I hesitate to break this to everyone, but according to current understandings of Palestinian customs and culture of the first century, Jesus was most probably not born in a stable. Where did this idea of a stable come from? It is difficult to tell. People elaborate, of course. You’ve all played “telephone” as young people, sitting in a big circle around a room, one person whispering in the ear of the next, each whispering what they heard in turn, and everyone laughing when the initial message ends up being all garbled at the end of the “telephone” chain.
We know the biblical text of the Gospel of Luke has remained constant, even through many translations over the centuries. However, as generations of people verbally relate the Nativity story, people tend to elaborate. It gets even more complicated when the message of the Gospel crosses the boundaries of different cultures, and crosses lines into different continents.
For example, considering the manger in a stable: “The mention of a ‘manger’ in Luke’s nativity story, suggesting animals, led mediaeval illustrators to depict the ox and the ass recognising the baby Jesus, so the natural setting was a stable—after all, isn’t that where animals are kept?”  That stable is from a European point of view. But not necessarily, although Luke certainly mentions a manger.
Let’s go back to Mary and Joseph. We left this poor, exhausted couple on the outskirts of Bethlehem. The common modern understanding of an “inn” was another elaboration, since the Greek word kataluma is exactly the same word used to describe the upper room of the Passion Week. Its definition: “‘the spare or upper room in a private house or in a village […] where travelers received hospitality and where no payment was expected’ (ISBE 2004). A private lodging which is distinct from that in a public inn, i.e. caravanserai, or khan.”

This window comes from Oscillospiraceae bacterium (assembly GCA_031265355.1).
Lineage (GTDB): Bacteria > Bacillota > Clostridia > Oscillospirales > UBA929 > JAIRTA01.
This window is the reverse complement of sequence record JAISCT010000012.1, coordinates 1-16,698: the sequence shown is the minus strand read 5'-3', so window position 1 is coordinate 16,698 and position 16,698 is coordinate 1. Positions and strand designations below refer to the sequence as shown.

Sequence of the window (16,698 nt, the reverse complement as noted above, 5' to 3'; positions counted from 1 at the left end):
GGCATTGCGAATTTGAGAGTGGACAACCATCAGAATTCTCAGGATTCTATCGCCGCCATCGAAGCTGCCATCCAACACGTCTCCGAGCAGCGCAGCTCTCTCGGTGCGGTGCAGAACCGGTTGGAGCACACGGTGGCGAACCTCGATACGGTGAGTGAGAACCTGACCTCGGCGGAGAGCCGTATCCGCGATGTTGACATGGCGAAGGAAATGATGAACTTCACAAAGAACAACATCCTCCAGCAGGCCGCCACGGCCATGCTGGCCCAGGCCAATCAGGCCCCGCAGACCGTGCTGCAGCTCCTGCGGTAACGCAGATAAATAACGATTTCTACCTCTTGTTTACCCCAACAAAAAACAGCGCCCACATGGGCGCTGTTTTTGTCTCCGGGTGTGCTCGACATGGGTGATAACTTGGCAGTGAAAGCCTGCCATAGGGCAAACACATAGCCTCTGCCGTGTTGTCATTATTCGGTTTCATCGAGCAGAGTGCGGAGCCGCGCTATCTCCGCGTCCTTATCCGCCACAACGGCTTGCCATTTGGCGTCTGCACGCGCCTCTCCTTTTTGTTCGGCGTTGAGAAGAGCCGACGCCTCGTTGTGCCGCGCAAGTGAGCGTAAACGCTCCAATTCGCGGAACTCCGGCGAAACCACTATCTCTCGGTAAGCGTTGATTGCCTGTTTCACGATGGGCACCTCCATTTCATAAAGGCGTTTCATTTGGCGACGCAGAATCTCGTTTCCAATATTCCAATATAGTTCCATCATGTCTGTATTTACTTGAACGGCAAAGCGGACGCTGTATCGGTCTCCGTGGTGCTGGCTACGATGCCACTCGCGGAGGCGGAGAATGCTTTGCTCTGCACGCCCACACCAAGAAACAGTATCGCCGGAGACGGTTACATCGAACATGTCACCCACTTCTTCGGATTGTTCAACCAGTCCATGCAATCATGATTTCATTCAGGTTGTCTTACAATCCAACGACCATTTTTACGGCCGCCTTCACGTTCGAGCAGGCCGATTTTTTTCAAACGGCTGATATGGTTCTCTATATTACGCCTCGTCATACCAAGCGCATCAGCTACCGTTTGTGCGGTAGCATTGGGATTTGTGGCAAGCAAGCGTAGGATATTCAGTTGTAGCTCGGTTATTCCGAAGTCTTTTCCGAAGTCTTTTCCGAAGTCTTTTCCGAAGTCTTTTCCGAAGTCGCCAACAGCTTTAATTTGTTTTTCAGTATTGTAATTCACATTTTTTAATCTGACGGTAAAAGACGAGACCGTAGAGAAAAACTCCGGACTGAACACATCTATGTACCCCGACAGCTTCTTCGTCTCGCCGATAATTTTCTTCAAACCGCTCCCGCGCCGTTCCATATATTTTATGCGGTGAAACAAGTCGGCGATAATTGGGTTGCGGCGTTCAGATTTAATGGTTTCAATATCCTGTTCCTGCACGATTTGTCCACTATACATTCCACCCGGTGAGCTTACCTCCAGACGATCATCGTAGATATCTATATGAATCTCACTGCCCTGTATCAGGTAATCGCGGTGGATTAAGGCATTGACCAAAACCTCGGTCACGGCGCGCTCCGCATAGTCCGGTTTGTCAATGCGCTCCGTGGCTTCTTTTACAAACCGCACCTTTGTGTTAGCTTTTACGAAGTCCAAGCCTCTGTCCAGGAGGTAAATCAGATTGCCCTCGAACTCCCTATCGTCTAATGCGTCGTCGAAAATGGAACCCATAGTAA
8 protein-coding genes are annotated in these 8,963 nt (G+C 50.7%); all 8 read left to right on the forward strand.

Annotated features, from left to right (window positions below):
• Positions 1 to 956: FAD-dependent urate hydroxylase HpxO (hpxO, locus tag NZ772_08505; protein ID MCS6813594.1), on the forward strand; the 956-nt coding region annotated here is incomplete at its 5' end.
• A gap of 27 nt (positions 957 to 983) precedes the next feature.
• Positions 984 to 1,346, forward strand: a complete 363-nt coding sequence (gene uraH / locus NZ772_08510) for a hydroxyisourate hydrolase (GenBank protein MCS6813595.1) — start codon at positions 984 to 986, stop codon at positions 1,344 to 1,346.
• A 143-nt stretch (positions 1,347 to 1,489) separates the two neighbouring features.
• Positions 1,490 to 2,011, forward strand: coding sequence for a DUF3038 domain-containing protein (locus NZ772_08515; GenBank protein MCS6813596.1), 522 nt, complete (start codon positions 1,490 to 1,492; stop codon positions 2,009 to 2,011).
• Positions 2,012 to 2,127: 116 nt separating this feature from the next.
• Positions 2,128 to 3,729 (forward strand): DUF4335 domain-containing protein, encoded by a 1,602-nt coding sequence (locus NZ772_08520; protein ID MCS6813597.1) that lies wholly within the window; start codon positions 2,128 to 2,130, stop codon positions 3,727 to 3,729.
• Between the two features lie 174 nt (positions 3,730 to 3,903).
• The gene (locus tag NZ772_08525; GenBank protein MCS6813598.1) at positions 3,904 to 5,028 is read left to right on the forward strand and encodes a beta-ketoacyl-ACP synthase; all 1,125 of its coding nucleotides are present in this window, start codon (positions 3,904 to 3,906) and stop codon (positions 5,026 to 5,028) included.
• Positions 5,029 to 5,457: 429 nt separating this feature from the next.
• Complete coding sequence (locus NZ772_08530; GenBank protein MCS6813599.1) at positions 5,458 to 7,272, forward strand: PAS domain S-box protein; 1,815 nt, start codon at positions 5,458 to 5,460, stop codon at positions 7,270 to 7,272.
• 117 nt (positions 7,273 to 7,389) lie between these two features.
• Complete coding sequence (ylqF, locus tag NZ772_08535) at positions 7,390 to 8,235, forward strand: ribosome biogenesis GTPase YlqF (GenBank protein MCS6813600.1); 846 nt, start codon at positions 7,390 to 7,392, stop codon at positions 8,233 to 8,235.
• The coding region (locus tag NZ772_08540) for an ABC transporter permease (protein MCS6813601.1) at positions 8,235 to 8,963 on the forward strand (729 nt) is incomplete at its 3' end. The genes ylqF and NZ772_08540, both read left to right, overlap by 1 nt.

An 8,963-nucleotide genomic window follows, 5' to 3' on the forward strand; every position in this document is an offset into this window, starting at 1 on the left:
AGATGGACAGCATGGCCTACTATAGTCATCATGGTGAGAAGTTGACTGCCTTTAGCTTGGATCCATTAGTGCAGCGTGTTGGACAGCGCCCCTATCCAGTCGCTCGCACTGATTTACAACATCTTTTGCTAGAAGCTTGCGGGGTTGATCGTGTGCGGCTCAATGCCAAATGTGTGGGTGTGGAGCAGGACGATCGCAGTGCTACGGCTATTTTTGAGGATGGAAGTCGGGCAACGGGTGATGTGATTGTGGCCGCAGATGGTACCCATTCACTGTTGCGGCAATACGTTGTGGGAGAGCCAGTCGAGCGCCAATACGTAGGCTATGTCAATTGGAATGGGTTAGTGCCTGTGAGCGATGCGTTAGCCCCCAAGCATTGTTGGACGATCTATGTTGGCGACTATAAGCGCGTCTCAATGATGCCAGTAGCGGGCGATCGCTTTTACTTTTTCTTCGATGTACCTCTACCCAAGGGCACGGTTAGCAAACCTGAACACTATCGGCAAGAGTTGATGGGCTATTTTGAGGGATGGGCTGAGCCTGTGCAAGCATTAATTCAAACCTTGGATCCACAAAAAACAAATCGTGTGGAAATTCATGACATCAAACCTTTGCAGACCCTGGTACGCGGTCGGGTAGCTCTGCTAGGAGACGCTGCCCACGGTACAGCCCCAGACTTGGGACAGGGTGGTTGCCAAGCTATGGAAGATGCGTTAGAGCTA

Mary and Joseph were probably bedded down in an upper room, dormitory-style, with a number of other extended relatives of the great King David. No private room, like they might have at an inn. As Luke said “she gave birth to her firstborn, a son. She wrapped him in cloths and placed him in a manger, because there was no guest room available for them.”
Not wonderful accommodations, but at least they were not freezing outside with no place to sleep. There was a communal area where the family’s animals were kept, at one end of the large open room, on the ground floor. I suspect there were animals, too—all watching the Holy Family, Mary, Joseph and the newborn baby Jesus. “Once Jesus was born, I envision the two of them tiredly improvising with a manger and some spare cloth, seeking the chance to rest before their newborn inevitably begins his new routine of squalling every 3 or 4 hours to be fed.” 
Where does that leave us, with our pretty nativity scenes under our Christmas trees, in front of our houses, and on our Christmas cards? What is the message we receive each Christmas? The holy God of all the universe became a human baby, born to an unmarried teenager, in uncomfortable, awkward circumstances. Not the best of beginnings from a human point of view, but certainly God-ordained beginnings.
What does all that mean for us? It means that we do not have to have neat, tidy lives, that our situations can be uncomfortable, awkward, sad, lonely, anxious, fearful, traumatic, with a whole host of other “negative” circumstances. None of that matters. What does matter is God is with us. Emmanuel, the God-become-human, God with us, is here in the middle of all those awkward, unfamiliar, even ugly situations. Have you lost a job? Jesus is with us. Have you lost a loved one? Jesus is with us. Have you lost a home, or changed neighborhoods, or are feeling lonely, depressed, or especially anxious? Jesus is still with us.
For to us a child is born, to us a son is given. Alleluia, amen.
Guest post by: Pastor Gricel Medina, Leadership/Community Developer
“Twas the Night Before Birthing”, Emily S. Kahm, Modern Metanoia, 2016.